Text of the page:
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Critics notebook: SAG awards turn gender equality into a trick



After a refreshingly relevant Golden Globe broadcast, the SAG Awards' focus on empowering women felt superficial, and a predictable set of winners only complicated the sense of stagnation.

If the Golden Globes were the impressive debut of Time & # 39; s Up, the Screen Actors Guild Awards on Sunday night were the disappointing follow-up of the movement.

It may not be fair to call the Sunday night award: the biggest industrial event since the Globes two weeks ago – The Time & # 39; s Up second cycle "effort", as its organizers seem to have barely put the effort. Led by the inaugural presenter Kristen Bell and presented by an all-female cast, the SAG Awards – which took place the day after the second Women's March – largely converted the issue of gender equality into a trick of attention that made little to advance in talks in the industry.

The most powerful moment of the night (quite boring) came when Marisa Tomei and Rosanna Arquette took the stage to pay tribute to the "silent" who presented their stories of abuse. "Rosanna, you are one of those voices," Tomei said as the crowd applauded, "and we all owe you a debt of gratitude." A visibly moved Arquette thanked other artists for introducing themselves: Asia Argento, Annabella Sciorra, Ashley Judd, Daryl Hannah, Mira Sorvino, Anthony Rapp and Olivia Munn.

And remarkably, Sam Rockwell, who took home the Best Supporting Actor trophy for Three billboards outside of Ebbing, Missouri, became the first male winner to endorse Time & # 39; s Up on the podium, if it was oblique. After calling his Billboard co-star Frances McDormand a "powerhouse" he declared, " I'm shoulder to shoulder with you and all the amazing women in this room trying to improve things . "

The rest of the two hours of the ceremony ranged from mild complacency to deaf deaf. Bell tried to give life to some of the prizes of the series of prizes "for actors, actors" with its characteristic sardonic humor. She appeared at the top of the show with: "I'm Kristen Bell, and I'm a narcissist, I'm sorry, I'm an actor," a web taunt that only worked because of her veteran comedic time. But from its brief opening monologue, The actress Good Place was constantly disappointed by the writers of the awards, as practically all the presenters.

And because the presenters were so A significant or entertaining little joke, the spectacle of seeing the women present the prize categories became that: a show. The unexpected chemistry between some couples, like Olivia Munn and Niecy Nash (who, let's face it, is a born superstar who could evoke sparks with a mop), was created for an unexpectedly pointy moment. (Nash called Dibs to announce the name of Sterling K. Brown if he won the Best Actor award in the Drama Series category; "you can say any Asian nominee," said actress Claws Munn, deliberately alludes to the relative lack of Asian representation in the film and television industries.)

And any self-respecting prize producer would receive by phone the next morning to book Molly Shannon and Leslie Mann as a duo of co-hosts. But because these women were the presenters, their time on stage was limited and scripted to flatter another person, thus reinforcing the role of women as support and nurturing of others.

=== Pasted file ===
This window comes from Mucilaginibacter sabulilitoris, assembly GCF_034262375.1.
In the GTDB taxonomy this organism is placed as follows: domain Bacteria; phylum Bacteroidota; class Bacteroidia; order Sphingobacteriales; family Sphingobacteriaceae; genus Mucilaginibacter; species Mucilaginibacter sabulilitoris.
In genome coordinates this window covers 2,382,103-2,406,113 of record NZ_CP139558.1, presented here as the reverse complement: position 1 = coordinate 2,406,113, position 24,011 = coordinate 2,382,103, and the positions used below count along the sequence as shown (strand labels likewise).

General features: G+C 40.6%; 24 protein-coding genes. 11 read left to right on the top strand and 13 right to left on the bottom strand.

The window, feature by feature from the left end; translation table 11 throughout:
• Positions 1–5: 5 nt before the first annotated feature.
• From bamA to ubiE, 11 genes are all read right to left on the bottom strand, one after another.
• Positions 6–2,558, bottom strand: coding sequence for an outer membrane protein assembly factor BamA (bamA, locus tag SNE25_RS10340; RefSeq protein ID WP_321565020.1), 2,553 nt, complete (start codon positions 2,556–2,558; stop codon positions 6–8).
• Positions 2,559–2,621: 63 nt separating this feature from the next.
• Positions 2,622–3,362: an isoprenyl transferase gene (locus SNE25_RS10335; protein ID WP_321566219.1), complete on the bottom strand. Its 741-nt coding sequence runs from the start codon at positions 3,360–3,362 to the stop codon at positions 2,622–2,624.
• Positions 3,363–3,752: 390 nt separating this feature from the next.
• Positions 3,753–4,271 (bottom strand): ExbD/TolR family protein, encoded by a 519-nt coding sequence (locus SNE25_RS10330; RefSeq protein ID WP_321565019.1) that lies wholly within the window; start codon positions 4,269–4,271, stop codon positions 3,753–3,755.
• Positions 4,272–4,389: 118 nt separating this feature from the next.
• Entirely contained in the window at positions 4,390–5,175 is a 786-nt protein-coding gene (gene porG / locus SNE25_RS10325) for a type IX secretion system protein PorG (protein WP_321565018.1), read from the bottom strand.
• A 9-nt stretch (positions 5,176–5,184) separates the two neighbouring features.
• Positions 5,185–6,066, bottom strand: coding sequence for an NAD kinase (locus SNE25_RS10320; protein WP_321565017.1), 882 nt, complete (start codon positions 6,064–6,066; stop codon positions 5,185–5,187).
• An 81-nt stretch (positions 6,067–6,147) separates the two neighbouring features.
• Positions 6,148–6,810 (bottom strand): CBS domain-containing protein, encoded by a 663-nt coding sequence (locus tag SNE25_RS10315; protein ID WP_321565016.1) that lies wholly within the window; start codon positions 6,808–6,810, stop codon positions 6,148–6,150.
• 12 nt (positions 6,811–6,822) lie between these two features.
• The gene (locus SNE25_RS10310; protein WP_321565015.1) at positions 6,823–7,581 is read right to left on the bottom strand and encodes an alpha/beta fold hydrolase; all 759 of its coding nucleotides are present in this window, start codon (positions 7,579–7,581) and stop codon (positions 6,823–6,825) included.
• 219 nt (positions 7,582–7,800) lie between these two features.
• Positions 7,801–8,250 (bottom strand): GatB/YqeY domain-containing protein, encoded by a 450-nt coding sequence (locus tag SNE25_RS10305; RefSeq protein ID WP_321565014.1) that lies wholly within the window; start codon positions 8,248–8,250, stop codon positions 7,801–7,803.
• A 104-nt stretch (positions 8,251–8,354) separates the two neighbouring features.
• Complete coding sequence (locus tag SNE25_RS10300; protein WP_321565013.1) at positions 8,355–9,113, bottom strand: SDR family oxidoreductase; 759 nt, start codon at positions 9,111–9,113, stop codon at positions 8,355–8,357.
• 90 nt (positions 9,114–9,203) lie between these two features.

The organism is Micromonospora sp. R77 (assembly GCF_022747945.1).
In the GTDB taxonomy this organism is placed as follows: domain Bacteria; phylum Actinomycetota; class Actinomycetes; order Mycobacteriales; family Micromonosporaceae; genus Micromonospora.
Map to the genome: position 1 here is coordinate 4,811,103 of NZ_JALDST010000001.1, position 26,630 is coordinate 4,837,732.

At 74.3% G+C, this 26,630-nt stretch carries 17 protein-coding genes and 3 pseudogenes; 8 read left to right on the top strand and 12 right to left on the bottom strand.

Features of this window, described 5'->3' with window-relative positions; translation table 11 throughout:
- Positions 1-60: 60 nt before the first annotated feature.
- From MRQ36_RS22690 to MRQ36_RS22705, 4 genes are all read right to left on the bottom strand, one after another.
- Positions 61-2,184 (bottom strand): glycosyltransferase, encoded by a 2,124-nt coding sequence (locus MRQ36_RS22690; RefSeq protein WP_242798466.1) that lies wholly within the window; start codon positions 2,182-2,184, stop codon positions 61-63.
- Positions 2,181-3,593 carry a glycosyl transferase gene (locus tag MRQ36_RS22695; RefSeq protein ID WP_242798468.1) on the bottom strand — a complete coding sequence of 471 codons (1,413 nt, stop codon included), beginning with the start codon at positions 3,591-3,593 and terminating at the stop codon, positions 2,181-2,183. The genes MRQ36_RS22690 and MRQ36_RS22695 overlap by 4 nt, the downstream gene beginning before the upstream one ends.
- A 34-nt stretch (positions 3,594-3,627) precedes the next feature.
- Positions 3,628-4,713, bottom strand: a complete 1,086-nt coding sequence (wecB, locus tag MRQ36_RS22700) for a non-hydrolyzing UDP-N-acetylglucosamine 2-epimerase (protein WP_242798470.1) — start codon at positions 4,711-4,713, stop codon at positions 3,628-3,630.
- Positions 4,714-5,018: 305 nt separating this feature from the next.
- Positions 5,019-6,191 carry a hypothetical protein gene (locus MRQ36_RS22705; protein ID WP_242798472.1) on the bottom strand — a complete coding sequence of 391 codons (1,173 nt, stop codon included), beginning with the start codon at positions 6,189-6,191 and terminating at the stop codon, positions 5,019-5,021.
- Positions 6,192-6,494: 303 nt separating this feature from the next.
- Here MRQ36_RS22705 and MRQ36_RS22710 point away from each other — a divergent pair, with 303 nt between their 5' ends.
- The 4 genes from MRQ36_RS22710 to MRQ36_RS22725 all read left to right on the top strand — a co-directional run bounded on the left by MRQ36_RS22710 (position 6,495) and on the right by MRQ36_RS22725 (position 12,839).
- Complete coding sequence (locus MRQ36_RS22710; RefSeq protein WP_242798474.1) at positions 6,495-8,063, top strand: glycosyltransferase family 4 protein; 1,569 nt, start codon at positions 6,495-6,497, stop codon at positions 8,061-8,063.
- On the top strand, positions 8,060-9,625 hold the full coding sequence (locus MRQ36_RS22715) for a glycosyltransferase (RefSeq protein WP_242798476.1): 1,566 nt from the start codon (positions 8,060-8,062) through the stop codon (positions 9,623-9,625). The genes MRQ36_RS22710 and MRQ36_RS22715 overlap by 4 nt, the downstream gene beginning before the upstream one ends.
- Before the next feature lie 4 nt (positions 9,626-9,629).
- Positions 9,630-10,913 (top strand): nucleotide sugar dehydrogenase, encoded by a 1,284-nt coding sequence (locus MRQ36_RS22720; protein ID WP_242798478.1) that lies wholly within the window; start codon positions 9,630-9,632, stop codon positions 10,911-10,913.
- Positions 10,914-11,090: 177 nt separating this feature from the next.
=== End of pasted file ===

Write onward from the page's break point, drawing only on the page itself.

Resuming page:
The predictability of the winners added to the boring mood of the night. with Oscar's favorite Three billboards in Ebbing, Missouri defeating the competition with Best Actress, Best Supporting Actor and the best triumphs of the Ensemble. Other pillars of this awards season came to the podium: Gary Oldman for The Darkest Hour Allison Janney for Yo, Tonya Nicole Kidman for Big Little Lies ] Sterling K Brown for This is Us and Julia Louis-Dreyfus and Veep cast of the famous HBO comedy.

Kidman practically begged for "writers, directors and financiers" "to give the opportunity to tell stories about women over 40 in a heartwarming but familiar speech." "We have shown that we can do this," Kidman said of the actresses in their demographics. "We can continue doing this, but only with the support of the industry and that money and passion."

It is a feeling with which McDormand imagines in agreement; she said so many words during her publicity tour for her HBO miniseries 2014 Olive Kitteridge . But when McDormand took the stage to pick up his Best Actress trophy and let everyone in the Shrine Auditorium know he had something to say about "acting," he was only referring to his agent, manager and publicist. Taking into account the controversies surrounding Three Billboards for their racial and non-feminist issues, the dramatic pause before and after the word "representation" felt worthy of Bell's mild comments on self-involvement of the actors.

Hollywood The naughtiest actress demonstrated how she got the title at the end of her speech with this self-conscious, half-insensitive statement: "I leave the forest every few years and you invite me to the party, but there are a lot of young people on the way, and They also need doors.

In fact, working and fighting actors received numerous shouts from the stage, including one from the president of SAG-AFTRA, Gabrielle Carteris. At the time in the spotlight, she pivoted #MeToo's conversation to the importance of unions, affirming the feeling that the boosterism of the SAG Unions remained on the path of their show of solidarity with their most vulnerable members. I suspect that the women of Hollywood, with their talent for the collective show, are keeping the meaty things of #MeToo for the Oscars. It's okay; everyone in that audience knows the importance of ascending and descending tension. But he sure made Sunday night feel like a train rider, at best, and a miscalculation that exploits a real shortage of female representation at worst.


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